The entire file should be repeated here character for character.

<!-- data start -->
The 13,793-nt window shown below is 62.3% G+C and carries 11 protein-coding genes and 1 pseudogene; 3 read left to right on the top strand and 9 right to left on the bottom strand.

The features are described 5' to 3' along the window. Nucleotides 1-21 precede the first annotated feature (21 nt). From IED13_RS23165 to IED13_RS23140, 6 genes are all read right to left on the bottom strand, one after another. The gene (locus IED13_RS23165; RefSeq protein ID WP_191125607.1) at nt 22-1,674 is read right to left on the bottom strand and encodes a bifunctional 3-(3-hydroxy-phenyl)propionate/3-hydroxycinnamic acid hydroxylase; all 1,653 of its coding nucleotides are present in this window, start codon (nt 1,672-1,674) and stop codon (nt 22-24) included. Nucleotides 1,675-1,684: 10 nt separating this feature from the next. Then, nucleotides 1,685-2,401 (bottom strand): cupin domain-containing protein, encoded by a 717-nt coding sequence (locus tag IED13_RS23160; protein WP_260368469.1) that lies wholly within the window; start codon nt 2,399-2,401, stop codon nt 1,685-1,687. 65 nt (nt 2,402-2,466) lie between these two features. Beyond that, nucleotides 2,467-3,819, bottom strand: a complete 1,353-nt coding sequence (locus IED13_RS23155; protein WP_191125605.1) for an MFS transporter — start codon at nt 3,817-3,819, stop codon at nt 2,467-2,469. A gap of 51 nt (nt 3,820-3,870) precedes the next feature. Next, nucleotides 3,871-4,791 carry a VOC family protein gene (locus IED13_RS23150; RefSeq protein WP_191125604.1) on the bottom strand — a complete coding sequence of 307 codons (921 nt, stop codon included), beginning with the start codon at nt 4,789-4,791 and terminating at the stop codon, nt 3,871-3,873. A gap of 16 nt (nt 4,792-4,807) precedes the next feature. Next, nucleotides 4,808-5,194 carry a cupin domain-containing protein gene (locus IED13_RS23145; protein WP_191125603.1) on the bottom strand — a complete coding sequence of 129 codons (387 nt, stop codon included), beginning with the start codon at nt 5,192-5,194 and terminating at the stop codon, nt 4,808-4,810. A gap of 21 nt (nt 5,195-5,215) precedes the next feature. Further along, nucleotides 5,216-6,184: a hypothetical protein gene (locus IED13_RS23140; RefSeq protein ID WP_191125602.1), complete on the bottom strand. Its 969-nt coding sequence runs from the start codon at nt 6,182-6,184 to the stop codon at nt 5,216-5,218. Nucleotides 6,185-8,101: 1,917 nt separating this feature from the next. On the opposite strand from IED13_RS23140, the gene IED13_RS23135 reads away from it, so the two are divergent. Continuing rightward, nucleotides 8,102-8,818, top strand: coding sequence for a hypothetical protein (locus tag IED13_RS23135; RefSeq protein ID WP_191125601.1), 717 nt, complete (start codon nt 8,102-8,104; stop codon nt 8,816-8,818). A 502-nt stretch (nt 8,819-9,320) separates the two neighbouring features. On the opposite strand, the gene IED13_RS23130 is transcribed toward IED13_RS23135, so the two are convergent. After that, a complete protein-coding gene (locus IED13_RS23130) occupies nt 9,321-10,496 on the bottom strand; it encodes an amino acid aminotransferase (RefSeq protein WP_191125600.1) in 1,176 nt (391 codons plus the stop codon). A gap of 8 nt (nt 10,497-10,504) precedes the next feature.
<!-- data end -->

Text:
The 13,793-nt window shown below is 62.3% G+C and carries 11 protein-coding genes and 1 pseudogene; 3 read left to right on the top strand and 9 right to left on the bottom strand.

The features are described 5' to 3' along the window. Nucleotides 1-21 precede the first annotated feature (21 nt). From IED13_RS23165 to IED13_RS23140, 6 genes are all read right to left on the bottom strand, one after another. The gene (locus IED13_RS23165; RefSeq protein ID WP_191125607.1) at nt 22-1,674 is read right to left on the bottom strand and encodes a bifunctional 3-(3-hydroxy-phenyl)propionate/3-hydroxycinnamic acid hydroxylase; all 1,653 of its coding nucleotides are present in this window, start codon (nt 1,672-1,674) and stop codon (nt 22-24) included. Nucleotides 1,675-1,684: 10 nt separating this feature from the next. Then, nucleotides 1,685-2,401 (bottom strand): cupin domain-containing protein, encoded by a 717-nt coding sequence (locus tag IED13_RS23160; protein WP_260368469.1) that lies wholly within the window; start codon nt 2,399-2,401, stop codon nt 1,685-1,687. 65 nt (nt 2,402-2,466) lie between these two features. Beyond that, nucleotides 2,467-3,819, bottom strand: a complete 1,353-nt coding sequence (locus IED13_RS23155; protein WP_191125605.1) for an MFS transporter — start codon at nt 3,817-3,819, stop codon at nt 2,467-2,469. A gap of 51 nt (nt 3,820-3,870) precedes the next feature. Next, nucleotides 3,871-4,791 carry a VOC family protein gene (locus IED13_RS23150; RefSeq protein WP_191125604.1) on the bottom strand — a complete coding sequence of 307 codons (921 nt, stop codon included), beginning with the start codon at nt 4,789-4,791 and terminating at the stop codon, nt 3,871-3,873. A gap of 16 nt (nt 4,792-4,807) precedes the next feature. Next, nucleotides 4,808-5,194 carry a cupin domain-containing protein gene (locus IED13_RS23145; protein WP_191125603.1) on the bottom strand — a complete coding sequence of 129 codons (387 nt, stop codon included), beginning with the start codon at nt 5,192-5,194 and terminating at the stop codon, nt 4,808-4,810. A gap of 21 nt (nt 5,195-5,215) precedes the next feature. Further along, nucleotides 5,216-6,184: a hypothetical protein gene (locus IED13_RS23140; RefSeq protein ID WP_191125602.1), complete on the bottom strand. Its 969-nt coding sequence runs from the start codon at nt 6,182-6,184 to the stop codon at nt 5,216-5,218. Nucleotides 6,185-8,101: 1,917 nt separating this feature from the next. On the opposite strand from IED13_RS23140, the gene IED13_RS23135 reads away from it, so the two are divergent. Continuing rightward, nucleotides 8,102-8,818, top strand: coding sequence for a hypothetical protein (locus tag IED13_RS23135; RefSeq protein ID WP_191125601.1), 717 nt, complete (start codon nt 8,102-8,104; stop codon nt 8,816-8,818). A 502-nt stretch (nt 8,819-9,320) separates the two neighbouring features. On the opposite strand, the gene IED13_RS23130 is transcribed toward IED13_RS23135, so the two are convergent. After that, a complete protein-coding gene (locus IED13_RS23130) occupies nt 9,321-10,496 on the bottom strand; it encodes an amino acid aminotransferase (RefSeq protein WP_191125600.1) in 1,176 nt (391 codons plus the stop codon). A gap of 8 nt (nt 10,497-10,504) precedes the next feature.